‘It’s a good way to lose friends’: the perils of a memoir
Adrian Kenny’s first memoir, Before the Wax Hardened (1991), was republished recently by Lilliput Press. He looks back at its origin
Adrian Kenny: fiction’s plots, conventions and freedom can carry us too smoothly over the hard questions, bringing answers too easily won
About 1984 my mother asked what I was writing. I said I was writing a memoir of my upbringing. She said “ I hope you do yourself justice.” She soon gave in to caution, and said “I think you should leave that until you’re older”.
“ How old?”
“ Sixty. Or seventy.”
I got the message, but went on writing. She prayed that the project would fail. It became a silent struggle. I typed another page. She lit another candle. I was like Odysseus trying to reach home; she was like Poseidon cooking up storms. It went on for seven years. I won, in that I finished the book; but she would not come to its launch, and so I felt I had lost.
A memoir, even if it is awkward, just because it is awkward, can keep us close to the experience and force us to more honest responses
In a way she had won, because her piety determined the book. I had tried to write it as fiction, but that failed. Our family had been so intensely close that no characters I invented could match those family originals, and no others could take their place. I had no wish to change them, not enough power or distance to subdue them to some general argument; no belief that I should. The tide of youth had gone out, but they remained as solid as ever, like rocks on the shore.
Reading that book after almost 30 years, I notice its obsessive detail: of faces, places, birds, trees, smells. I had to be rid of the past before I could be free; but I was attached to it, and had to save it as well. A tug of war with just one team – mad! We all make myths from our experience. Mine – of rich suburbs versus poor country – became the plot. Dialogue crept in from the start. Characters and reflections gave it a novel’s shape. I pulled punches, used irony instead of the boot with the bourgeoisie, but enough honesty got through to give it life.
My old English teacher liked it, wasn’t angry at his portrayal, but added “It’s a good way to lose friends.” He was right, I soon found out.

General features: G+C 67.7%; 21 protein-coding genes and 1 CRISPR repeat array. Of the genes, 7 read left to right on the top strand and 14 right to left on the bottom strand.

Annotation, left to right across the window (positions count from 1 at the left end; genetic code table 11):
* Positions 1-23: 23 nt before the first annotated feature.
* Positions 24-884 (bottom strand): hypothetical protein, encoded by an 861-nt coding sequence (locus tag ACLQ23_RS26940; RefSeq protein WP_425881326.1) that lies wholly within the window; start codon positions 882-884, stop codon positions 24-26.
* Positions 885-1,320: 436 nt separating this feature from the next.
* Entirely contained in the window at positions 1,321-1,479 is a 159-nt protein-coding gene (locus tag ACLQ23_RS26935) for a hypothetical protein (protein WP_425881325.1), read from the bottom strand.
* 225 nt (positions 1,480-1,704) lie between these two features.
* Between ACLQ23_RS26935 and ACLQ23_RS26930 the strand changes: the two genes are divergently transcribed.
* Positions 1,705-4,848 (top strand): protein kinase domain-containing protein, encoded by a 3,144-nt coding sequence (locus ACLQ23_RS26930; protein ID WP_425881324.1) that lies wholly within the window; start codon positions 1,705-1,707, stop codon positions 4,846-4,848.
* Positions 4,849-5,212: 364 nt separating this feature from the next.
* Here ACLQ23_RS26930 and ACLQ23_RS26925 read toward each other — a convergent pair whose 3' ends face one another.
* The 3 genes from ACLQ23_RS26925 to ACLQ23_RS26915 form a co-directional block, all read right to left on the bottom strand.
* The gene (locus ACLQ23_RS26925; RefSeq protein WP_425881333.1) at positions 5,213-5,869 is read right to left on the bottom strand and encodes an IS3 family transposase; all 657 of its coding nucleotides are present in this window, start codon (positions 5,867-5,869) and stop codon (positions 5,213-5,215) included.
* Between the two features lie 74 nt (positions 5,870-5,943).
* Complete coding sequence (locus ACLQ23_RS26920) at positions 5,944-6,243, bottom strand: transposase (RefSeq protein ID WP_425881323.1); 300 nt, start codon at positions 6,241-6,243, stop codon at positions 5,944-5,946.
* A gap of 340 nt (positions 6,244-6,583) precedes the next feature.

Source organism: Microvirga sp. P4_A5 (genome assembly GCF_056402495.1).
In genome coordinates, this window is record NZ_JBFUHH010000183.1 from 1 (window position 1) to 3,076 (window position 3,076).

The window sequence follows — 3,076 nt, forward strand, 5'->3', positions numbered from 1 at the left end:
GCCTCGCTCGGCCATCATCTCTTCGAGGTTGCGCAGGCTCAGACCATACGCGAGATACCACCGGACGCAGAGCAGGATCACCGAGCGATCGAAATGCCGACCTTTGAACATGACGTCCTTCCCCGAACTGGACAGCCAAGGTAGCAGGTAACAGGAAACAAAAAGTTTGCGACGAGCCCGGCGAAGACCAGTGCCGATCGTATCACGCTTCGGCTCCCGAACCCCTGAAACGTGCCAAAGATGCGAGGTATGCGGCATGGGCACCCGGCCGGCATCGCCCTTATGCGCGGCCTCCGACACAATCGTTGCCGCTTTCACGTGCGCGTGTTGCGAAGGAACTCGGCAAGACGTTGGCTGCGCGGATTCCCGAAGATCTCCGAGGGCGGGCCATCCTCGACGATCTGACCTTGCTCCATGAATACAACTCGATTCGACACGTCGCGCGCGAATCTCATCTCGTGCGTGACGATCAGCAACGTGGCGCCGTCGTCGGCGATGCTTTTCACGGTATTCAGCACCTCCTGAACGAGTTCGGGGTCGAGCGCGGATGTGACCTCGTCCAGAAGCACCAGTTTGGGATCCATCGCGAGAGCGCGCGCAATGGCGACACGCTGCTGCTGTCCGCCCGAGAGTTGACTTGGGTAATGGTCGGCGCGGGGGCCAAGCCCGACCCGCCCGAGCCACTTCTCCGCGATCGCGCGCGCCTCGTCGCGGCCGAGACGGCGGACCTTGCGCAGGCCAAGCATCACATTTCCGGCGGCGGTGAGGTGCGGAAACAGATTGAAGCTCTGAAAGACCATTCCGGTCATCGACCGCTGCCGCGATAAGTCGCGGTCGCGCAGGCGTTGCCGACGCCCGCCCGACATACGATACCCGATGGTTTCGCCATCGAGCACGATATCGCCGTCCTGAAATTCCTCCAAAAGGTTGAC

One of my many aunts had strong principles. On her mantelpiece stood a large statue of St Michael driving his spear down the devil’s throat. She dealt with me as thoroughly one evening, angered by what I had written. We were close. I had her hall door key to let myself in. As I left she took it back and said “You won’t be needing that again.”
My favourite aunt said “You made me out to be a right dragon”. My mother’s response – “Well, have you said all you want to say about me?” – was given with a smile that makes me guilty still. I never knew what my father thought, for he died before it was published. I see now that I could never have finished it while he was alive. I feared? loved? respected him too much. Not that it was nasty or shocking. It was simple and plain. But it was my way of dealing with my past, the only way I knew of relating it to my present, in the hope of opening up a future path. I think. Who really knows why we write?
Fiction is vital. When – rarely – it succeeds it is like a prayer: a giving, going outwards, enlarging, free of the self. It exists because there are things we can’t tell to anyone, not even to ourselves. But its plots, conventions and freedom can carry us too smoothly over the hard questions, bringing answers too easily won. A memoir, even if it is awkward, just because it is awkward, can keep us close to the experience and force us to more honest responses. Yet – perversely – now I am the one who prays, as my mother did, that I will write a proper novel one day.